Once the rough and ready centre of Sydney’s vodka-and-energy-drink-fuelled nightlife, Kings Cross quietened down the moment unpopular lockout laws were imposed in 2014. But according to one local expert, the after-midnight restrictions haven’t killed the hospitality scene – they’ve just forced it to grow up.
“There’s still a wonderful night out to be found in Kings Cross. I just think the expectations of how that night out looks have changed,” Joel McDermott from the Potts Point Hotel tells Culture Trip.
“Back in the day, that night out was hopping between 10 different mega nightclubs that had 1,000-plus people in them each, dancing to DJ-driven music and standing in line for overpriced drinks and door entry and paying cover charges. None of that exists in Kings Cross anymore. But now, you’ve got some wonderful food and beverage providers that operate so far and above anything that was here previously.”
The lockout laws were eventually repealed in 2020, but the Cross will never change back. The old nightclubs have turned into upscale gyms and glitzy apartment blocks, and partygoers have shimmied on to Bondi or Newtown for their big nights out. Instead, this now-swanky suburb just east of the city centre boasts one of Sydney’s most exciting food and drink cultures.
“There are wonderful restaurants, cool little cocktail bars, great rooftop spaces like our one,” Joel continues. “So, the night out has gone from swilling 20 vodka lemonades in a nightclub and dancing to being led more by going out with friends for a lovely dinner before settling into a small bar afterwards and having a few nice cocktails and watching a burlesque show.”
Sticky-floored nightclubs put the area on the map, but a new wave of more sophisticated venues have kept it there. Read on for the best things to see and do today in Kings Cross, Sydney.
Sip a cocktail on one of Sydney’s favourite rooftops
The Potts Point Hotel represents the Cross in a nutshell. An old bank converted into the Sugar Mill Hotel by former owners in 2004, its middle two levels formed the legendary Kit & Kaboodle nightclub before the lockout laws struck and new owners gave the place a rebrand to reflect the changing face of the neighbourhood. The downstairs pub delivers cocktails inspired by colourful Cross characters of yesteryear and succulent meats from the American smokers, along with Gender Bender Bingo on Thursday and a jazz quartet on Sunday. Level One welcomes burlesque shows, comedy nights, eight-piece big bands and a music-industry open-mic night. Live music and DJs fill Boogie Mountain on the next floor, and then there’s the stunning Sweethearts Rooftop. “What can you say? A rooftop in summer in Sydney, there’s no better place to sip on a cocktail and listen to some tunes and enjoy the sun,” says Joel. “Be it a bloody mary at midday when we open because you’ve had a few too many the night before or starting the early afternoon with a nice refreshing Tommy’s margarita, it’s a pretty wonderful space to be able to do that.”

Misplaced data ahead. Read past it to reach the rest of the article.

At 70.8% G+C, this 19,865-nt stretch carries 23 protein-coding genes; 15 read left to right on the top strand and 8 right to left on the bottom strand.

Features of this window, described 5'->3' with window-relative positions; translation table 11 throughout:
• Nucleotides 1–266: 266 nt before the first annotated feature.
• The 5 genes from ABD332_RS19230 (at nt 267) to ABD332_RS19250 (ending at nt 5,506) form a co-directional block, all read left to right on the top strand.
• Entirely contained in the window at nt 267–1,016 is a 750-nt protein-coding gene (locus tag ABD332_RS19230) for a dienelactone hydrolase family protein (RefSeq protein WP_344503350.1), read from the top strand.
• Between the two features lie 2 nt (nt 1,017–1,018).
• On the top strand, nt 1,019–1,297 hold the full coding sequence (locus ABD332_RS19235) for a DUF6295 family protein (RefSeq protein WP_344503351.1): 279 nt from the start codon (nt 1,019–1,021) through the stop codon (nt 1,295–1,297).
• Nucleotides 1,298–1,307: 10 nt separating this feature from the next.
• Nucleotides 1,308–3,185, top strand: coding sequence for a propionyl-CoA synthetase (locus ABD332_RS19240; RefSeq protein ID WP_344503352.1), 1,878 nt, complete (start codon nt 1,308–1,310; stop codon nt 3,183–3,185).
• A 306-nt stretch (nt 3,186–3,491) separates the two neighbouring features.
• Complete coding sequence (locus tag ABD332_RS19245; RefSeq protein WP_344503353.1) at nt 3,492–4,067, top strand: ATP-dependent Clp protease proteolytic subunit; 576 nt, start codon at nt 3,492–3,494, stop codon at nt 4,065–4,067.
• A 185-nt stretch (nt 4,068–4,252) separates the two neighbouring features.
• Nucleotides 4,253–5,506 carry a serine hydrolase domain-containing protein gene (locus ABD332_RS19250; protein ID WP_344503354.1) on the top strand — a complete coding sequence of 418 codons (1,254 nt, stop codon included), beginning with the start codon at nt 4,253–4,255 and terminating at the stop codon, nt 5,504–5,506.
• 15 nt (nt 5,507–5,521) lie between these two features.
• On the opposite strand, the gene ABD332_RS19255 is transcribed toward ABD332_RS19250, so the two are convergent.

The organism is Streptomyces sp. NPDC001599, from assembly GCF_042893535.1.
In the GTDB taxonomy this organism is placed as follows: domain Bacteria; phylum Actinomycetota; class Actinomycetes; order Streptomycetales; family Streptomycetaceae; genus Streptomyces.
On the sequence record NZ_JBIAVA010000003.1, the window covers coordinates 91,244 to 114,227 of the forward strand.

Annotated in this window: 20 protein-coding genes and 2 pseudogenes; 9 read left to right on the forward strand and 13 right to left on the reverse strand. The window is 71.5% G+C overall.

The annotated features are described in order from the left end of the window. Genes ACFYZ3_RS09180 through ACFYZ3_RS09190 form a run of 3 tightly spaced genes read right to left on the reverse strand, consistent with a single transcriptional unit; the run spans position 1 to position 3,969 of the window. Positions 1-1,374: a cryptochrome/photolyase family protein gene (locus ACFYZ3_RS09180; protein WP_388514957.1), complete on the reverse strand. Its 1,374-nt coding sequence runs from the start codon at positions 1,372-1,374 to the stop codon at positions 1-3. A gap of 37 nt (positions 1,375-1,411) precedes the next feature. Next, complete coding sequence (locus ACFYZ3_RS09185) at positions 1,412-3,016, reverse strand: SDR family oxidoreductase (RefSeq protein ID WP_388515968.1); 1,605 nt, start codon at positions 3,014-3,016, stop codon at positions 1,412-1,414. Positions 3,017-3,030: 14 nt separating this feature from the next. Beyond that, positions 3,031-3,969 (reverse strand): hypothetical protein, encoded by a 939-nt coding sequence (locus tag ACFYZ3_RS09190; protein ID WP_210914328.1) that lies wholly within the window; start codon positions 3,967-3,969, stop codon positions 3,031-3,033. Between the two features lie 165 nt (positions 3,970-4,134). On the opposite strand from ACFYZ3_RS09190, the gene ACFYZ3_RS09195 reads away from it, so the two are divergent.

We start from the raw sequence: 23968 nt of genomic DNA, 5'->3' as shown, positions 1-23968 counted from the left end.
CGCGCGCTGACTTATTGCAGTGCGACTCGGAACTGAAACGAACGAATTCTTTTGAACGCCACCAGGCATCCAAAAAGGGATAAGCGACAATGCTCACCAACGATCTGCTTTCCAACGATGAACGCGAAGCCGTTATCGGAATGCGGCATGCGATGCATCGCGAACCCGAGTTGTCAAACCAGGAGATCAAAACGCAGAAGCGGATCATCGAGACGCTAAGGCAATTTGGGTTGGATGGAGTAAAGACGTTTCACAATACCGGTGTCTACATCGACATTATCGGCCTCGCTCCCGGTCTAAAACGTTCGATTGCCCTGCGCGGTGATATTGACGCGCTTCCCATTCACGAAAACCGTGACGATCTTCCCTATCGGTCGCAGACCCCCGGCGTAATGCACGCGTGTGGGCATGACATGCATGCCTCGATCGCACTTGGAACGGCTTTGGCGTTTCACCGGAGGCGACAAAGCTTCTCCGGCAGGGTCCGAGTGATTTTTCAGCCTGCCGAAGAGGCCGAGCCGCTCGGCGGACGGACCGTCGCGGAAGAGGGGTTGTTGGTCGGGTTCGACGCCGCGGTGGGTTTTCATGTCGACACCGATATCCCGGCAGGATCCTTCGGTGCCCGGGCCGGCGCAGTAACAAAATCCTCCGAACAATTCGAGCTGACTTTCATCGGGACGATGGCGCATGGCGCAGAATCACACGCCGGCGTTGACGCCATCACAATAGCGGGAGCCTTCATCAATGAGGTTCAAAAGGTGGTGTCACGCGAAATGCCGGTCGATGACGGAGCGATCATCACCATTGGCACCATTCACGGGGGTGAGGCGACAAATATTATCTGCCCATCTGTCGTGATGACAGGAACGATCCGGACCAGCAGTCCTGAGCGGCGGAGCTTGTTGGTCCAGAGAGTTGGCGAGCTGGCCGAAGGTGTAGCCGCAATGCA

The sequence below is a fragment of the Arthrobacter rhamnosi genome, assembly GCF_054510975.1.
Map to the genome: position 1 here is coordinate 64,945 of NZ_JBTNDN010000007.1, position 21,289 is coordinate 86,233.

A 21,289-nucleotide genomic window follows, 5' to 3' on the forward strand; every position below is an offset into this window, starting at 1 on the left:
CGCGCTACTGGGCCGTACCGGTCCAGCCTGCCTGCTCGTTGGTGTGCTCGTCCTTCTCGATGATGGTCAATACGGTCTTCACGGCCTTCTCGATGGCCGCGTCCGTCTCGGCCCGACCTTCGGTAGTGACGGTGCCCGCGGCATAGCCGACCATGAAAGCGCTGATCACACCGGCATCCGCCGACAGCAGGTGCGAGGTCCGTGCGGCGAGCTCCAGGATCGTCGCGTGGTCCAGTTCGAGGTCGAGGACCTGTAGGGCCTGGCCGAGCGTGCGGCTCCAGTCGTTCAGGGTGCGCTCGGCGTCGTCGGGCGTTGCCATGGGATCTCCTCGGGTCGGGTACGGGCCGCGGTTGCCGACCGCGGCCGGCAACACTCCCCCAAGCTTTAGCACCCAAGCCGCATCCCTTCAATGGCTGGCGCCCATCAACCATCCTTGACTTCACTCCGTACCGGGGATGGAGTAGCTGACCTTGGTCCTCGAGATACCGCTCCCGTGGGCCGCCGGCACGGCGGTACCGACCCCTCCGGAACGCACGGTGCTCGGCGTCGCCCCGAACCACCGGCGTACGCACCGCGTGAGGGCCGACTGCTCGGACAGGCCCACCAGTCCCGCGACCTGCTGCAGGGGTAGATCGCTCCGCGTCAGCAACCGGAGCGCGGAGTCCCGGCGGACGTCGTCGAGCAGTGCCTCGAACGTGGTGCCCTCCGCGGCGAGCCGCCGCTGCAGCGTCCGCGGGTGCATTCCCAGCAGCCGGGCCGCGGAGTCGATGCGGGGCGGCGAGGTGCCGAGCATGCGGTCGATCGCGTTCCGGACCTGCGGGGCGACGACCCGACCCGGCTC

Just after the Potts Point Hotel, Darlinghurst Road runs into MacLeay Street – one of Sydney’s foodie hotspots – on the stroll down to the even more salubrious Potts Point, closer to the water. “That entire strip that runs down MacLeay Street is just knockout restaurant after knockout restaurant,” says Joel. “The Apollo is one of my favourites – its saganaki is to die for. They’ve got a fantastic wine list and Greek lamb – how can you go past it? Cho Cho San is a bit of an institution. Busshari serves up great quality Japanese food and has a nice cocktail list along with it as well. You’ve got Bistro Rex, which is definitely one of our favourites. Franca Brasserie is absolutely phenomenal. You’ve got your old Fratelli Paradiso and venues of that ilk that have been there for 100 years and just do it so well.”
Kings Cross’s mega clubs have been usurped by a series of stylish small bars sprinkled around the suburb – notably Dulcie’s, a former den of exotic dancers that still has the stage to prove it. This underground cocktail parlour prides itself on its 1930s vibes – the era when Kings Cross first became a bohemian hub – and its 100 percent Australian produce. “It’s very much that dark, small, dimly lit, intimate cocktail bar that has a wonderful cocktail list that’s attached to the local history of the area,” says Joel, who also recommends the speakeasy-style 1933 Booze House & Kitchen and the 1950s-inspired Roosevelt. “Venues are just head and shoulders above anything you get anywhere else in terms of wonderful bespoke cocktail offerings. You’d struggle to find a bad drink or an uninspired cocktail list anywhere in the suburb these days.”